The Bucket List by Georgia Clark

Thanks to the publisher for sending a free copy of the book.

Synopsis (from Goodreads):

Twenty-five-old Lacey Whitman is blindsided when she’s diagnosed with the BCRA1 gene mutation: the “breast cancer” gene. Her high hereditary risk forces a decision: increased surveillance or the more radical step of a preventative double mastectomy. Lacey doesn’t want to lose her breasts. For one, she’s juggling two career paths; her work with the prestigious New York trend forecaster Hoffman House, and her role on the founding team of a sustainable fashion app with friend/mentor, Vivian Chang. Secondly, small-town Lacey’s not so in touch with her sexuality: she doesn’t want to sacrifice her breasts before she’s had the chance to give them their hey-day. To help her make her choice, she (and her friends) creates a “boob bucket list”: everything she wants do with and for her boobs before a possible surgery.

This kicks off a year of sensual exploration and sexual entertainment for the quick-witted Lacey Whitman. Ultimately, this is a story about Lacey’s relationship to her body and her future. Both are things she thought she could control through hard work and sacrifice. Both are things she will change by choosing to have a major surgery that could save her life, and will give her the future she really wants.

Review:

It’s official: this book wins the award for the best first line. Ever.

I’m having a bad nipple day.

See what I mean? Not only is it hilarious, it’s completely intriguing. And a fantastic precursor to the rest of the book. All of that said, it’s not all fun and games. Clark tackles a really intense, emotional topic, and I think she’s done a great job of making it relatable and accessible to readers.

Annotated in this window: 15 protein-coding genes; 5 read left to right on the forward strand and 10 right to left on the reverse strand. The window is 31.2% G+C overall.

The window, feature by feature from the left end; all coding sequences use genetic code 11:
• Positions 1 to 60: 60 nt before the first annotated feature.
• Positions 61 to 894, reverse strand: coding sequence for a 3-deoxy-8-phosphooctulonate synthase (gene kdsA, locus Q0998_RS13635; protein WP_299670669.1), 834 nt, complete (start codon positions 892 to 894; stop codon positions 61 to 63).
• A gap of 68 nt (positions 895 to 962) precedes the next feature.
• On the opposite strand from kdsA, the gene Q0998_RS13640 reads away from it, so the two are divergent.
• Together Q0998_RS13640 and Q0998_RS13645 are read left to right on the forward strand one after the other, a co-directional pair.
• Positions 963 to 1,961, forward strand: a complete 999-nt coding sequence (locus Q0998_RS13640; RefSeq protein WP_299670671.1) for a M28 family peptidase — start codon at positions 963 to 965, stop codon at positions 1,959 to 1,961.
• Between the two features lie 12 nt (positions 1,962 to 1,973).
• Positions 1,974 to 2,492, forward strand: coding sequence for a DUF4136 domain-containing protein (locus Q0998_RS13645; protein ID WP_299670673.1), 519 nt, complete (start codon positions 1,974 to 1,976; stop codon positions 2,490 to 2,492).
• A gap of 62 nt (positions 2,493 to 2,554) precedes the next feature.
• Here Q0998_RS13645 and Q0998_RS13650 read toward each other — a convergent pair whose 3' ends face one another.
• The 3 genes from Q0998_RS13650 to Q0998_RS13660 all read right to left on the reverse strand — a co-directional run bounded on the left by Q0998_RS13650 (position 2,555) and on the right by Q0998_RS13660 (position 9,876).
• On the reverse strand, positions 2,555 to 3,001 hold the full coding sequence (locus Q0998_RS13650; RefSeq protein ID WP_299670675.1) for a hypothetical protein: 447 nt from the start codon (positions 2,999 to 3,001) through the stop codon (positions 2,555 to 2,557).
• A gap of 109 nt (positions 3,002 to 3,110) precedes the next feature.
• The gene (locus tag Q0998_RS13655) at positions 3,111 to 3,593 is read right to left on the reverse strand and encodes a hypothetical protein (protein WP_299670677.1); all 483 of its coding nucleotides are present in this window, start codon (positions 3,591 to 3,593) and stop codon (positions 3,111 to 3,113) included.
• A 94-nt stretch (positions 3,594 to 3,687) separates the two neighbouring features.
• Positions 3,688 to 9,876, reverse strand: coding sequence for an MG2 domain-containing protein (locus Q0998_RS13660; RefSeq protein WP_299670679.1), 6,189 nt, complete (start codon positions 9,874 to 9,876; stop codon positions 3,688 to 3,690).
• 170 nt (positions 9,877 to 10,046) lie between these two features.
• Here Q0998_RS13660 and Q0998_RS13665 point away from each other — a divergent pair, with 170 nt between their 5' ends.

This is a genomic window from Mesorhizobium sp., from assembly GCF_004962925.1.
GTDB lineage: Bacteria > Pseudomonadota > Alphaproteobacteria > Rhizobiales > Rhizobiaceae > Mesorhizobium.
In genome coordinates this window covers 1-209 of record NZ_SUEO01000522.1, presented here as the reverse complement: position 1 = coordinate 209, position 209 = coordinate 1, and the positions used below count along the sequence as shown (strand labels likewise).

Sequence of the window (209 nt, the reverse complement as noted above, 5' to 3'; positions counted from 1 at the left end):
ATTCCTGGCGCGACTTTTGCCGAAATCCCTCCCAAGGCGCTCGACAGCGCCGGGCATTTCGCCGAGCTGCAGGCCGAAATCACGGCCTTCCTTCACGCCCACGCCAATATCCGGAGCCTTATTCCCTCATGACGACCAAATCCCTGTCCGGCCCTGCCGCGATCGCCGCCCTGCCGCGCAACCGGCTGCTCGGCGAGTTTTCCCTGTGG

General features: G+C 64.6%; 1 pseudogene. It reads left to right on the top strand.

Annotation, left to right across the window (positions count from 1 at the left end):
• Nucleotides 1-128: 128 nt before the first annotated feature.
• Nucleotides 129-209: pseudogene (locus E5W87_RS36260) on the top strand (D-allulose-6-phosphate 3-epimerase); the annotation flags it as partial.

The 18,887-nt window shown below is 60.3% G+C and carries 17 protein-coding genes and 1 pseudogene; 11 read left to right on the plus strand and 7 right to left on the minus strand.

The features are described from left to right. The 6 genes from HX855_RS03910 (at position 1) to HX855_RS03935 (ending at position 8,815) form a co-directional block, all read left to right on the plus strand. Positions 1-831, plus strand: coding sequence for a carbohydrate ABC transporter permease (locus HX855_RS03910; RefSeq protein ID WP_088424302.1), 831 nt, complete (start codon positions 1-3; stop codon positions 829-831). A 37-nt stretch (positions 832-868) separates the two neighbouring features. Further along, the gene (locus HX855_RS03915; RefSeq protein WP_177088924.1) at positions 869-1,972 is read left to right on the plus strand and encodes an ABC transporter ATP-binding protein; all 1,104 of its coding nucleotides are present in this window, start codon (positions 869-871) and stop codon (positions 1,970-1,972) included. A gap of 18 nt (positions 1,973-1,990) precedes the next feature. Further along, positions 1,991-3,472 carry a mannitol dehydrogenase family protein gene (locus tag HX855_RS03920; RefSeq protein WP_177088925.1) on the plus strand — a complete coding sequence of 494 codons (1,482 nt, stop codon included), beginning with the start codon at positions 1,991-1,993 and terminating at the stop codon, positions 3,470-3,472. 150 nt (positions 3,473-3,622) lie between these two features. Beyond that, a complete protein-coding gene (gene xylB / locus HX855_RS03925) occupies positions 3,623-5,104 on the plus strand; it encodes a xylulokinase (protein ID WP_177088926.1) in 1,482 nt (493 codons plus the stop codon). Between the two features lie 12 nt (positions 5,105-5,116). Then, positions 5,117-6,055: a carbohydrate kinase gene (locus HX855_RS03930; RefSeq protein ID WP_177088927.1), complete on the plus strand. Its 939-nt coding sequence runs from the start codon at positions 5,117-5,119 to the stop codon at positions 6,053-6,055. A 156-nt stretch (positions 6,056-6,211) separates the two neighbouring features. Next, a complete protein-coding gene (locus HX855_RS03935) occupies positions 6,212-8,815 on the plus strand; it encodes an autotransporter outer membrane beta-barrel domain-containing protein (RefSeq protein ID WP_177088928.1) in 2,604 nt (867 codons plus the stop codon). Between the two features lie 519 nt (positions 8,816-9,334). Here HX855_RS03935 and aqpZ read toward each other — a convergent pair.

I think it’s important to point out that even though this book has plenty of sass and laugh-out-loud funny sections, it’s a pretty heavy topic. I’m also certain it’ll affect readers different based on their personal experiences. I’m someone who approached this book without any personal cancer experience. So please keep that in mind when considering whether or not my review will persuade your reading decision.

I’m already getting pretty wordy, so I’ll try to be as succinct as possible. I loved Lacey. I loved her vulnerability, her fierceness, her insecurities, her kickass sense of humor. And I loved her journey. It felt real and authentic. It wasn’t vamped up to be more appealing to the masses. It wasn’t always pretty, and it was often messy.

And let’s not forget the steam factor. Holy hell, I wasn’t expecting that, but it worked perfectly. It didn’t feel contrived in any way. It flowed with her personality and her journey. And again, it wasn’t always pretty, and it was often complicated. As is life.

Overall, I really think Clark did a fantastic job with this topic and book. I’ll definitely be recommending it to a lot of my fellow readers.

Highly recommend. ⭐️ ⭐️ ⭐️ ⭐️

Author stats: WebsiteFacebookInstagramTwitter

Book stats: Hardcover, 352 pages, Atria, August 7, 2018

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